This is a guest post for the Computer Weekly Developer Network written by Didier Durand in his capacity as VP of product management at LzLabs — the firm’s so-called ‘software defined mainframe’ product enables both Linux and cloud infrastructure to process thousands of mainframe transactions per second. It includes a faithful re-creation of the primary online, batch and database environments.
Durand writes as follows…
Modernisation is a continuum – machines need to be maintained and businesses are in essence built upon machinery. Enabling continuous modernisation is the key to future-proofing a business and those relying on legacy systems for core business processes run the risk of being unable to make use of new platforms and technologies in future.
History of the mainframe
The mainframe began life as a powerful computing platform from which big business could scale resources and enhance functions to meet customer demand. Over the past half-century, it has been cemented as a pillar of industry. Today, over 70 percent of the world’s financial transactions are processed by a mainframe application.
There has long been a heated debate on whether or not mainframes are still viable platforms to run business from in a modern, competitive landscape, however this article is aimed at those who think an as-is ‘re-hosting’ approach to mainframe migration and modernisation sounds too good to be true – a long sought-after enigma. After all, the mainframe has been the subject of much pain (full application rewrite, discrepant results after migration, etc.) and anguish for those wishing to migrate and modernise their mainframe applications onto modern platforms and into modern languages.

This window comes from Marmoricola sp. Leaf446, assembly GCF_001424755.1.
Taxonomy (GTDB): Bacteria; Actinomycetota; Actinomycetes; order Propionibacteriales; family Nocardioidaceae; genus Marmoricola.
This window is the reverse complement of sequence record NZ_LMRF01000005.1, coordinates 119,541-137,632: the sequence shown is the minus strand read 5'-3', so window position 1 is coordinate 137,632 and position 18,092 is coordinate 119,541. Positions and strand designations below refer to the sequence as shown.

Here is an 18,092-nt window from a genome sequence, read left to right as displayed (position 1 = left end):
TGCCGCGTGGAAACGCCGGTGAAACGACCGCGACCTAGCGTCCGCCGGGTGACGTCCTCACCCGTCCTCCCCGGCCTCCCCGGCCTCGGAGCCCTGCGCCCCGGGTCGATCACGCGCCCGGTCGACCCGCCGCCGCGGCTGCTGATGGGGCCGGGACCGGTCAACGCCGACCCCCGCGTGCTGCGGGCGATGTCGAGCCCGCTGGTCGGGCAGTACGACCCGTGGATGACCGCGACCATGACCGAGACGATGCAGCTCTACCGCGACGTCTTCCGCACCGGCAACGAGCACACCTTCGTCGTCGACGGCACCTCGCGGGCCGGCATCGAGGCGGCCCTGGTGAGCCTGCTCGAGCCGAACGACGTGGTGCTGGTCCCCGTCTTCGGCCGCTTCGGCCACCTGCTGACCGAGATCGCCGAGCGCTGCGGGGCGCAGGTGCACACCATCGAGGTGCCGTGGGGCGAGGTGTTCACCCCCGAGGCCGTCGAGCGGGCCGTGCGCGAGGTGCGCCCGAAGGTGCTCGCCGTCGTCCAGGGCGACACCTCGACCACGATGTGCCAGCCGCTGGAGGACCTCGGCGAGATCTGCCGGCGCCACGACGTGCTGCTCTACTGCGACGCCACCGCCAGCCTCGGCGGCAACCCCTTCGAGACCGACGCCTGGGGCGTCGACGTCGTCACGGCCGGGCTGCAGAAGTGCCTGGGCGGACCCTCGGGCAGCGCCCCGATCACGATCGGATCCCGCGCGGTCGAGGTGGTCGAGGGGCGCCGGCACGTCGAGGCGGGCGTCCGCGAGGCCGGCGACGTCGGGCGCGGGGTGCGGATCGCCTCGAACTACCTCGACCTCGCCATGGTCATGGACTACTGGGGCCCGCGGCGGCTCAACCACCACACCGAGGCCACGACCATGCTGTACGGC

While there are many reasons why one might wish to modernise their applications, there are just as many methods that have been used to enable that modernisation to take place. The ‘re-hosting’ approach is a classic in terms of system migration and there are a number of ways of doing so.
The latest and perhaps the fastest and most reliable method of doing this is centered around the (once-theoretical) idea that a migration can take place with no changes to the application code, so that the applications can be migrated onto the new platform as fast as possible, with no risk involved. Changes to code are often associated with system failures, as they have not been tried and tested across as many scenarios compared with the previous system.
So how does it work?
This type of “re-hosting” in essence, boils down to three stages:
- Packing up all of the application artifacts in their executable form on the source system
- Moving the package to the new platform
- Unpack and run
In order to achieve this, the system services running on the mainframe subsystem must be re-written natively for Linux. This includes systems for transactional activity, batch scheduling, indexed datasets and relational and hierarchical data.
To paraphrase Carl Sagan; if you wish to faithfully recreate a mainframe environment to run on modern, open platforms, you must first invent the universe.